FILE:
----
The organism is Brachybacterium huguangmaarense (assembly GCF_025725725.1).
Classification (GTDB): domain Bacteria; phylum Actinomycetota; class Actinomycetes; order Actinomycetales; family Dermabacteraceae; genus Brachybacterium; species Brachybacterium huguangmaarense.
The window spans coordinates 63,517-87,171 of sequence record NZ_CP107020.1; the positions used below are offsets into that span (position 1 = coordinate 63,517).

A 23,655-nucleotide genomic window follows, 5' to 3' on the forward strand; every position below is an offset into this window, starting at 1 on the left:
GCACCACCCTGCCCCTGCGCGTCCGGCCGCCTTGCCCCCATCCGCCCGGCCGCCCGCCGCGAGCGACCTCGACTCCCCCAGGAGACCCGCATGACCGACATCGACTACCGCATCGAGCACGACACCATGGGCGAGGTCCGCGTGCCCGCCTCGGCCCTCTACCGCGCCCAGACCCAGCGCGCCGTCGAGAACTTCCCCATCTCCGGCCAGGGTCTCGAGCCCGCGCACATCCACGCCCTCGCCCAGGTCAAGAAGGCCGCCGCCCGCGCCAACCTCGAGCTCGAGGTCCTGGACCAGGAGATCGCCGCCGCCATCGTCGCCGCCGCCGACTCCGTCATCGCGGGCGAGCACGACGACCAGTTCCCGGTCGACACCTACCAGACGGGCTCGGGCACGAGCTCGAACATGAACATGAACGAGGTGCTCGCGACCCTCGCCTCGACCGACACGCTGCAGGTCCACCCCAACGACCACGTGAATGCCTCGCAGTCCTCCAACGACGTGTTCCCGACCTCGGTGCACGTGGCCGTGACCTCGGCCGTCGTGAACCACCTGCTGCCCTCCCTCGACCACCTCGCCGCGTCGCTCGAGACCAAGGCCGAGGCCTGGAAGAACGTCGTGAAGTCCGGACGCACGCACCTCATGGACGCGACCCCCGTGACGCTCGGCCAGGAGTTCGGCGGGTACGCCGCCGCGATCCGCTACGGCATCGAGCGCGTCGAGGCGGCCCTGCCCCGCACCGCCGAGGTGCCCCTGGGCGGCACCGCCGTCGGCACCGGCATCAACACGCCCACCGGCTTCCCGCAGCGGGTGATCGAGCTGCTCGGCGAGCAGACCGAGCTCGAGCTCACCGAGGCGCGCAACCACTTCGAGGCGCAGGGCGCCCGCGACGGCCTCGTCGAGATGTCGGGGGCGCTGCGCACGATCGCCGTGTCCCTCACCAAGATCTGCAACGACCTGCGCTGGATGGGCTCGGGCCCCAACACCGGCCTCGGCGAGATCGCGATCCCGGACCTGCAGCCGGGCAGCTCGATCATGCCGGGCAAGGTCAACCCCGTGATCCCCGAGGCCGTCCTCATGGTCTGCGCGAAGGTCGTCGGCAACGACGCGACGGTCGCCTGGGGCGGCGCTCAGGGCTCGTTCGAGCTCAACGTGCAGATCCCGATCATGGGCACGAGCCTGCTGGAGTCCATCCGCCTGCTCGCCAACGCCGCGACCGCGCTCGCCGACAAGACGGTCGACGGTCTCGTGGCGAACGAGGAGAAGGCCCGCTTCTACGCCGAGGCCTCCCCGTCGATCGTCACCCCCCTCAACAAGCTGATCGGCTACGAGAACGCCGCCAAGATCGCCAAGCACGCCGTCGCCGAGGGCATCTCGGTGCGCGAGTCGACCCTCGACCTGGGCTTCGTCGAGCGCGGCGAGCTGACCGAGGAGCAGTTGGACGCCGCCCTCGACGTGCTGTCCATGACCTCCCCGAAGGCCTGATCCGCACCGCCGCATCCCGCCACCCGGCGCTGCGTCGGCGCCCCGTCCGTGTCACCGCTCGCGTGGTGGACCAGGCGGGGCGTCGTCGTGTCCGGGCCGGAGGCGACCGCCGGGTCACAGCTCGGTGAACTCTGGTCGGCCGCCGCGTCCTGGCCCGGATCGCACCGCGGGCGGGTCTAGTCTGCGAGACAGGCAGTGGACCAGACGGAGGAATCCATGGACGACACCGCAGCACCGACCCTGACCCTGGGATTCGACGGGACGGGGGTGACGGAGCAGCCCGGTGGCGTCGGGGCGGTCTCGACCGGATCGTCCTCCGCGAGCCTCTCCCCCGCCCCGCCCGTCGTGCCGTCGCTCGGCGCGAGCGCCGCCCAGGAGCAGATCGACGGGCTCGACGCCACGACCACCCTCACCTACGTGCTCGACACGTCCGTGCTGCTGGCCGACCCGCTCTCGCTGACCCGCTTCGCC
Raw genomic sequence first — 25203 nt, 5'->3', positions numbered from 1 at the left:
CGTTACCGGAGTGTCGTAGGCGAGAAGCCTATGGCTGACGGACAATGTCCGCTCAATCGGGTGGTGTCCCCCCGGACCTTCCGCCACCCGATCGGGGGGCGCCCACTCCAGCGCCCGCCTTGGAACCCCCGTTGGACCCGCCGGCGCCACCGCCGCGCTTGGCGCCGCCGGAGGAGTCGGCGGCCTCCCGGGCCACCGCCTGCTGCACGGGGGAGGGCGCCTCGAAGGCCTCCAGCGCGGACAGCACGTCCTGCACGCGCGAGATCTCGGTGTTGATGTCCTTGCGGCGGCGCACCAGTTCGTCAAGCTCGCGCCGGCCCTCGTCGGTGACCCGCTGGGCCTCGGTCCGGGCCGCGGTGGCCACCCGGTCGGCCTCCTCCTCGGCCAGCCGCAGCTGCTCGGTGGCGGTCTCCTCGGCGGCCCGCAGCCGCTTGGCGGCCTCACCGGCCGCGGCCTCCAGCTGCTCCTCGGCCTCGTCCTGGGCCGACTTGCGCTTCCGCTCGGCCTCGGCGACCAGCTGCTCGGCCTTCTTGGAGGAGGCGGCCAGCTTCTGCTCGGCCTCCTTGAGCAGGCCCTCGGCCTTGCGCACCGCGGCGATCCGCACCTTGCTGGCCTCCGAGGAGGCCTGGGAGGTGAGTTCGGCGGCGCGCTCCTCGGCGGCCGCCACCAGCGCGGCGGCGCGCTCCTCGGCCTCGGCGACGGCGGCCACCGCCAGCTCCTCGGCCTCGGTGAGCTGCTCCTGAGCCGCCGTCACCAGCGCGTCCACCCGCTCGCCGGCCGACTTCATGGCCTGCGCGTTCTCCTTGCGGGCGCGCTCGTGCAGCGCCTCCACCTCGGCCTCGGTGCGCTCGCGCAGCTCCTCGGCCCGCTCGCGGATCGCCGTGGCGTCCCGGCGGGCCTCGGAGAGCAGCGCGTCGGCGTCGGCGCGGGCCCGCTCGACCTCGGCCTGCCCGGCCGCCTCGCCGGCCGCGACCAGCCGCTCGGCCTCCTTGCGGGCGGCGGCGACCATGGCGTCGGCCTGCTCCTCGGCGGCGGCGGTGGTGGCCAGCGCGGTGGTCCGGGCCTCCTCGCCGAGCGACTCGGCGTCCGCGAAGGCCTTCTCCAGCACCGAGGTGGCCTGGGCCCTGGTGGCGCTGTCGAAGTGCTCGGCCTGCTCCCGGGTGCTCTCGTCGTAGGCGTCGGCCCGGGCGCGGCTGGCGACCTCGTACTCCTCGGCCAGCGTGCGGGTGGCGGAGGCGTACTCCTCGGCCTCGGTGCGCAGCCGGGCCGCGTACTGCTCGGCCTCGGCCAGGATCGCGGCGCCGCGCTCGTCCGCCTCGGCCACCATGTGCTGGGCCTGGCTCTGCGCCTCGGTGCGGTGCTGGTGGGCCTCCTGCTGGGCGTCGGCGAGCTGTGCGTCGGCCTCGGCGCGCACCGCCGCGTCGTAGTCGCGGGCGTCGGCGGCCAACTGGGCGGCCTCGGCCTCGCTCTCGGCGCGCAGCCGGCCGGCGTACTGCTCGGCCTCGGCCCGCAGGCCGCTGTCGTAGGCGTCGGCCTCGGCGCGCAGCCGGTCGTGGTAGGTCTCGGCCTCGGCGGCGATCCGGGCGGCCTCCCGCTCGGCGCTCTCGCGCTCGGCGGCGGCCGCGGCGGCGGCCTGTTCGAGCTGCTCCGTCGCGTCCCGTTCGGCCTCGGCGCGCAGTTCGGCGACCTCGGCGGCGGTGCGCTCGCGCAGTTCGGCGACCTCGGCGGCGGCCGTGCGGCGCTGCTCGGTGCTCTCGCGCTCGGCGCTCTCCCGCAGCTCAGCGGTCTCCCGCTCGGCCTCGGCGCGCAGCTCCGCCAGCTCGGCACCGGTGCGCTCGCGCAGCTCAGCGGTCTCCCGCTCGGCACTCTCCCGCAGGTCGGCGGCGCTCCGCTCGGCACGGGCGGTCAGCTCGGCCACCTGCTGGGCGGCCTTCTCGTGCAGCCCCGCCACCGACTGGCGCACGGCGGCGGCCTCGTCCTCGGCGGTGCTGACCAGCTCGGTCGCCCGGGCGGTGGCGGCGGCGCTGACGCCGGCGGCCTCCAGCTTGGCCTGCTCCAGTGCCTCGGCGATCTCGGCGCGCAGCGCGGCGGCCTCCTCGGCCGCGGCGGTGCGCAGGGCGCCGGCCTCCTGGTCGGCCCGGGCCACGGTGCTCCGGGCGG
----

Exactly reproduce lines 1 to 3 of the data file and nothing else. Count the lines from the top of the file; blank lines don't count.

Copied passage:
The organism is Brachybacterium huguangmaarense (assembly GCF_025725725.1).
Classification (GTDB): domain Bacteria; phylum Actinomycetota; class Actinomycetes; order Actinomycetales; family Dermabacteraceae; genus Brachybacterium; species Brachybacterium huguangmaarense.
The window spans coordinates 63,517-87,171 of sequence record NZ_CP107020.1; the positions used below are offsets into that span (position 1 = coordinate 63,517).